Home » Science » Repeatability in studies falls over time: Can you give this phenomenon a name?

Repeatability in studies falls over time: Can you give this phenomenon a name?

In “The Truth Wears Off: Is there something wrong with the scientific method?” (New Yorker, December 13, 2010), Jonah Lehrer reported,

Many results that are rigorously proved and accepted start shrinking in later studies.[ ... ]

… now all sorts of well-established, multiply confirmed findings have started to look increasingly uncertain. It’s as if our facts were losing their truth: claims that have been enshrined in textbooks are suddenly unprovable. This phenomenon doesn’t yet have an official name, but it’s occurring across a wide range of fields, from psychology to ecology. In the field of medicine, the phenomenon seems extremely widespread, affecting not only antipsychotics but also therapies ranging from cardiac stents to Vitamin E and antidepressants: Davis has a forthcoming analysis demonstrating that the efficacy of antidepressants has gone down as much as threefold in recent decades.

[ ... ]

For many scientists, the effect is especially troubling because of what it exposes about the scientific process. If replication is what separates the rigor of science from the squishiness of pseudoscience, where do we put all these rigorously validated findings that can no longer be proved?

Suggestions for names, with rationale, gladly accepted. Also, any idea why it is happening?

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6 Responses to Repeatability in studies falls over time: Can you give this phenomenon a name?

  1. Repeatability falls over time so than does the falling of repeatability.

  2. Denise:

    I certainly don’t have a name (I don’t know, how about “decorrelation” as in “decoherence” in Quantum Mechanics?), but what I’m guessing is happening is that as information builds up, and as they use computer programs to derive correlation coefficients and such, that the ‘scatter’ of empirical data becomes less and less amenable to such constructions of correlations.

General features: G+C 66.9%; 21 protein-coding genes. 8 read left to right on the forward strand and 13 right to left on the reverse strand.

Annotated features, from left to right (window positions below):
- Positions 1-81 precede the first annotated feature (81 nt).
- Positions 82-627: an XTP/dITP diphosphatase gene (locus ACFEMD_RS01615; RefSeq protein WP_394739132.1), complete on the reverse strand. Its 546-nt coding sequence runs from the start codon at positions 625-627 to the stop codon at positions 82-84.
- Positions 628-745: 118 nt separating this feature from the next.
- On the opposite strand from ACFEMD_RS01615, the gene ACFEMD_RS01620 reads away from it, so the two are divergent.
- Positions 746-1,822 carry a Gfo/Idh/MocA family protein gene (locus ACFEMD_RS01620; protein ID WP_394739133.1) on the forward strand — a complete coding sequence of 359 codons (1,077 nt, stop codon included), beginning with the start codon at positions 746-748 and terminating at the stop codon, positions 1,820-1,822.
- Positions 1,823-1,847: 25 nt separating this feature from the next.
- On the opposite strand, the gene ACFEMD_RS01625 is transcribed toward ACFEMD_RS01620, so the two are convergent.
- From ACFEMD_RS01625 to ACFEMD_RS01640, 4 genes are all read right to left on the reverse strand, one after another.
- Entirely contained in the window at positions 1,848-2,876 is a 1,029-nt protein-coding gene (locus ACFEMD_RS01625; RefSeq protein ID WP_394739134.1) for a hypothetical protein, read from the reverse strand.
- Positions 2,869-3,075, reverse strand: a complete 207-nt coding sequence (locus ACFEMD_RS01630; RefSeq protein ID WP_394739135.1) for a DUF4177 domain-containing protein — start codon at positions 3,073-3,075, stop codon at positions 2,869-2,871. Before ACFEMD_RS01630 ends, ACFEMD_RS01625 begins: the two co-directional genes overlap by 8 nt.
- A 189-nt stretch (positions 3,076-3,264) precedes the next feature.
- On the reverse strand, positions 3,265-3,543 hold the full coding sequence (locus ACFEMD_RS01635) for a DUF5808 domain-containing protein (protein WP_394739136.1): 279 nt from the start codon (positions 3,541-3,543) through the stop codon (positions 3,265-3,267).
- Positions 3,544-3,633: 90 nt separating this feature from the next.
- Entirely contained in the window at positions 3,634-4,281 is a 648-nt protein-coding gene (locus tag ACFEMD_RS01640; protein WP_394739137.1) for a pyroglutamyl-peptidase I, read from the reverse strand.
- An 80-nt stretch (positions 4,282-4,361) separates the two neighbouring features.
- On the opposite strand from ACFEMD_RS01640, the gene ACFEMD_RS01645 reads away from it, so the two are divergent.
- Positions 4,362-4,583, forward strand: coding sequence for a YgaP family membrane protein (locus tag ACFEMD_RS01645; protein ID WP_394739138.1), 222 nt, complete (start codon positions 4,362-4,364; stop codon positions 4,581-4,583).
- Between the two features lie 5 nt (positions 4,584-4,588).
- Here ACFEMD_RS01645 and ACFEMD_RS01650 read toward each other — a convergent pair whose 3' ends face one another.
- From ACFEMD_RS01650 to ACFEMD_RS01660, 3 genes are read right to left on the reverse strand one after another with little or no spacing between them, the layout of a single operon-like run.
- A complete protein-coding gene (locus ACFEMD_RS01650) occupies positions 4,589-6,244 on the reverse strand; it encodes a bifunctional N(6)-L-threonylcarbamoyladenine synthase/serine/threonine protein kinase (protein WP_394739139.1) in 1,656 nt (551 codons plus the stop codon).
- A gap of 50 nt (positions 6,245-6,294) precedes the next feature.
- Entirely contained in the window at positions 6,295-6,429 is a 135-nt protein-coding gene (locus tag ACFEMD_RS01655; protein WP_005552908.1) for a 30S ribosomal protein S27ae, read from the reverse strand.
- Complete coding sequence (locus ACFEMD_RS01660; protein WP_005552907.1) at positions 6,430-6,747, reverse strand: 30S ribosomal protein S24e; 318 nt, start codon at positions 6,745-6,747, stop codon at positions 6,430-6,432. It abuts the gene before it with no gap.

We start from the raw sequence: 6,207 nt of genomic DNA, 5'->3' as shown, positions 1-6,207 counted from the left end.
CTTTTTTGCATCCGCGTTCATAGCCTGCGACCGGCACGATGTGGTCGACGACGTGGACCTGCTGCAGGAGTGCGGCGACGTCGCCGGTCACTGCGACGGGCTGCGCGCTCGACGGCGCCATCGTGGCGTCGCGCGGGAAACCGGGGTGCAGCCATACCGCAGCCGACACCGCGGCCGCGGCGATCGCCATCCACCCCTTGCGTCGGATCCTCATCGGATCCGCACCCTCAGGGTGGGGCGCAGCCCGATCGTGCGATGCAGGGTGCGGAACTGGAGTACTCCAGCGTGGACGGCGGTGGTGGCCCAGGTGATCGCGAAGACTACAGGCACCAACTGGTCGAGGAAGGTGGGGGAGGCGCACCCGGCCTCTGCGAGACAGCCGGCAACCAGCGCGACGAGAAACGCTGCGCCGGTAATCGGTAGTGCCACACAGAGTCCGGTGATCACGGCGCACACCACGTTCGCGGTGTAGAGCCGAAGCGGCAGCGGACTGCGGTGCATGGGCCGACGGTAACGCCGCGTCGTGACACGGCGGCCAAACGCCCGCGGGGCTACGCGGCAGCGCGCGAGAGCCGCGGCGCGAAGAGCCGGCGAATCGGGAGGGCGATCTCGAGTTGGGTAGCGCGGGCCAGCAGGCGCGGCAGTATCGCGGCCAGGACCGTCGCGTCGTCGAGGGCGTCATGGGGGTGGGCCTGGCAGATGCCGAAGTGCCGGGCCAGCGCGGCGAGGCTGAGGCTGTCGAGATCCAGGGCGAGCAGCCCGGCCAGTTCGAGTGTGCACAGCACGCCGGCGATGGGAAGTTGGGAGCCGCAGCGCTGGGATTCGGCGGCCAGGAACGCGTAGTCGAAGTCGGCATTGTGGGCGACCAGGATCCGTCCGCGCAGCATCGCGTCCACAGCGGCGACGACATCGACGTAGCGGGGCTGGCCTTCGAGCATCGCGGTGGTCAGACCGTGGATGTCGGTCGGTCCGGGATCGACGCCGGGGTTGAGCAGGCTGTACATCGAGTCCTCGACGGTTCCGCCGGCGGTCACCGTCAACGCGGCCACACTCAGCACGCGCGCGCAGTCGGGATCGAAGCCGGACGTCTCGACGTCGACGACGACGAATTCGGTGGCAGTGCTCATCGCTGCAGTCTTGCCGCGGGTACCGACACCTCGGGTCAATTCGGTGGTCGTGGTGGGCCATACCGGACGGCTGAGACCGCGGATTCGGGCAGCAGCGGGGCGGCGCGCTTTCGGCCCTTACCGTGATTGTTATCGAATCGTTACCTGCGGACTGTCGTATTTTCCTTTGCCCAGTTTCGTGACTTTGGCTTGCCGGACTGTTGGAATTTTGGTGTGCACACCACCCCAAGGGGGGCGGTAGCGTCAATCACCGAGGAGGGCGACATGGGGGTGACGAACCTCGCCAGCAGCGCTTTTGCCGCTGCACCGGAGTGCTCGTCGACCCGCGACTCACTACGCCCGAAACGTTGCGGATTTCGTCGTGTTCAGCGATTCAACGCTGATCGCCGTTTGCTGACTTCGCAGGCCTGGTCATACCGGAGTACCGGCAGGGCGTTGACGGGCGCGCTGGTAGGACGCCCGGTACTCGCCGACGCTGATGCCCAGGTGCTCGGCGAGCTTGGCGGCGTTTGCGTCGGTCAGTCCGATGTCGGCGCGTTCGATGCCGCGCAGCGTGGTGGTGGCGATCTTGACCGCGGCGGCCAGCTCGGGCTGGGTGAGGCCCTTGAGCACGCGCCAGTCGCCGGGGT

IOW, with a limited amount of data, a ‘pattern’ emerges via statistical methods. However, do enough experiments, and the pattern begins to be lost. Why? Because basically you’re dealing with ‘noise’, but just a little bit of ‘noise’ might ‘sound like something’, to use a metaphor.

  3. I should have added this:

    “Eventually, randomness emerges.”

  4. Well, I think part of it is because the first studies are the best studies they can publish, but the repeated studies are the ones with average results. That’s my guess.

  5. 5
    EndoplasmicMessenger

    I believe the article calls it the “Decline Effect.”

    I guess its the opposite of the Placebo Effect: in this case, the researchers are no longer surprised by the finding, and therefore no longer expect it or see it.

  6. I believe the article calls it the “Decline Effect.”

    I guess its the opposite of the Placebo Effect: in this case, the researchers are no longer surprised by the finding, and therefore no longer expect it or see it.

    I believe the “opposite” of the Placebo Effect is the Nocebo Effect.
    Placebo effect is the effect that believing in a treatment improves the symptoms while the Nocebo effect is the effect of disbelieving in a treatment worsening the symptoms.

    It would maybe be fair to assume that your mind somehow influences your body.

    I am guessing that the “Decline effect” might be another variation of the same “effect”; the effect of our expectations actually affecting what we observe…

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